Golf

A dummy's guide to avoiding trouble (and saving strokes) on approach shots

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Welcome to Play Smart, a regular GOLF.com game-improvement column that will help you play smarter, better golf.
Golf is a game of misses. Often times, our scores are not dictated by the good shots we hit on any given day, but rather the bad ones. If you can miss on your poor shots in good places, it’ll take big numbers off your scorecard and save you several shots.
Recreational golfers typically don’t recognize this fact. Instead of playing smart and minimizing damage in the case of a mishit, they fire at flags with reckless abandon. This might lead to the occasional birdie — and great story for the 19th hole — but it also costs valuable strokes when not executed to perfection.
Great players are elite at this disaster mitigation. According to Arccos data, scratch golfers only average 1.8 more birdies per round than 18-handicappers — but they’re still roughly 18 strokes better on the scorecard. How is this possible? They avoid trouble at all costs.
In today’s edition of Play Smart, GOLF Teacher to Watch Derek Swoboda joins us to help manage your misses and avoid trouble on approach shots. Heed his advice, and you’ll be amazed at how many strokes you save every round.
When you step up to a shot in the fairway, the first thing you need to do is map out the trouble. On the hole we played in the video above, two bunkers guard the green, with a large water hazard short of that.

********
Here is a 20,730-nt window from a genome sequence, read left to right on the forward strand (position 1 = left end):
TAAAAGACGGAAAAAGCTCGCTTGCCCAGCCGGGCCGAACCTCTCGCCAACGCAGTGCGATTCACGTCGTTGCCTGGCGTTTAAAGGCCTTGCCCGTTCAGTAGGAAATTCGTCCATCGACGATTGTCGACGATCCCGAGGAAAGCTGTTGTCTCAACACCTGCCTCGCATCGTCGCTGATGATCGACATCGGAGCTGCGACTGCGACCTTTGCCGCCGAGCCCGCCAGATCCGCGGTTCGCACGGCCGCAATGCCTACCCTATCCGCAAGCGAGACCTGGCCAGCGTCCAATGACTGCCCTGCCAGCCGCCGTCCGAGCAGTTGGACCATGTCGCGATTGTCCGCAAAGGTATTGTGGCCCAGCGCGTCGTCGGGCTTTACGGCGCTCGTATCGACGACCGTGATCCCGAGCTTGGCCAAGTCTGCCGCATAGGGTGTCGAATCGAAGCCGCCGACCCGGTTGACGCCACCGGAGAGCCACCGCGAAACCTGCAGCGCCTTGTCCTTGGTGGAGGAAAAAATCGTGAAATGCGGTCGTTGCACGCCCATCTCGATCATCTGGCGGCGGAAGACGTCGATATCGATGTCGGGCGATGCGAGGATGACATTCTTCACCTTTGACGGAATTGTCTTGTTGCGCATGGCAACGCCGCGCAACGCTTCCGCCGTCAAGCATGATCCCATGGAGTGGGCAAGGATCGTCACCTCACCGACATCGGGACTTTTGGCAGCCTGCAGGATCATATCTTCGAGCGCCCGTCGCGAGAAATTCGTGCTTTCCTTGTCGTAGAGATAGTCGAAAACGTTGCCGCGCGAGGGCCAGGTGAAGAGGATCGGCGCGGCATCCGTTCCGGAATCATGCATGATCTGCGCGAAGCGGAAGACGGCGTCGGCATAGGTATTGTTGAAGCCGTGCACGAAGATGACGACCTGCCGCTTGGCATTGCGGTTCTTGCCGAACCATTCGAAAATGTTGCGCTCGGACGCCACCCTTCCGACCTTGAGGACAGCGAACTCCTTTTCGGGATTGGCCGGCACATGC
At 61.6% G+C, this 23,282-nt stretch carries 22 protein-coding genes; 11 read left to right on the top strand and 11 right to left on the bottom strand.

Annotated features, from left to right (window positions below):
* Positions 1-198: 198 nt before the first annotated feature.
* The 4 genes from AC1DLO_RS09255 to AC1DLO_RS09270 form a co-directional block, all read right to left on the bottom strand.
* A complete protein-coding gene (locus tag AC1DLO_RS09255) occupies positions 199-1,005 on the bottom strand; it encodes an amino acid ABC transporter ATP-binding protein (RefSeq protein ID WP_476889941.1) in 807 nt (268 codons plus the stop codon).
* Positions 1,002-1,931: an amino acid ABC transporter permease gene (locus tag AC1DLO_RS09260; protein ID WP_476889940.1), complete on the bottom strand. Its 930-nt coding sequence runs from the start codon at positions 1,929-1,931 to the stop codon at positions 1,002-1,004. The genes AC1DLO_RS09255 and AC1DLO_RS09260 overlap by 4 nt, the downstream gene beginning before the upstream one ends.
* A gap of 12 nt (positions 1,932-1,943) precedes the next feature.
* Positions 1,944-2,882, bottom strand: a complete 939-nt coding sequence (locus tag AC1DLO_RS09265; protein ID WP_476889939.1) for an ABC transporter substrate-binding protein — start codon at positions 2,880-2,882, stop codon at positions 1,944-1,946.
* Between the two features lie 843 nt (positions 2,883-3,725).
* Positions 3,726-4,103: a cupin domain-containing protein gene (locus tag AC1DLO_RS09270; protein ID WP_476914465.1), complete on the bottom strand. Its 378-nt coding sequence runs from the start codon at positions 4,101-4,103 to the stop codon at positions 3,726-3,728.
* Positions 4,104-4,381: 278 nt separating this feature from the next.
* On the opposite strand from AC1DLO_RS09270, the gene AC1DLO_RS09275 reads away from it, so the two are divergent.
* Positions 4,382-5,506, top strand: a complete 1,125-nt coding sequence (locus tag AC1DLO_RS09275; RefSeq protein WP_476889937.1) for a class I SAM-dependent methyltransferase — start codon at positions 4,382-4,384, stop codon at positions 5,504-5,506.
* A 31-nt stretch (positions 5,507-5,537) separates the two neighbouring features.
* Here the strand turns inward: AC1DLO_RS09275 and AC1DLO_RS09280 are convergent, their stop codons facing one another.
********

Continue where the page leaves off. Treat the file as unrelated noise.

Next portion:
“One of the things I always look at is, relative to the flag itself, where is the bulk of the green,” Swoboda says. “Erring on the side of caution is a big deal.”
On any given hole, hitting in the bunker is more than likely going to add a stroke to your score, and hitting in the water is liable to add a couple. So on this particular hole, priority No. 1 is avoiding those hazards.
With both of those hazards short of the green, this means taking an extra club. In case of a mishit, I’ll still have plenty of club to clear the trouble, and even if I hit it perfect, I’ll likely have a putt from the back of the green.
“Ten feet long or 10 feet short, it’s still 10 feet [to the cup],” Swoboda says. “Err on the side of caution.”
In this case, I had a slight mishit on my approach shot — but thanks to the extra club, my ball still easily cleared the trouble, putting me in prime position to still make par. If I hadn’t taken that extra club though, bogey (or worse) would’ve come into play.
If nothing else on your approach shots, be sure to heed Swoboda’s advice: “Always plan for misses.”

Zephyr Melton is an assistant editor for GOLF.com where he spends his days blogging, producing and editing. Prior to joining the team at GOLF, he attended the University of Texas followed by stops with the Texas Golf Association, Team USA, the Green Bay Packers and the PGA Tour. He assists on all things instruction and covers amateur and women’s golf. He can be reached at zephyr_melton@golf.com.
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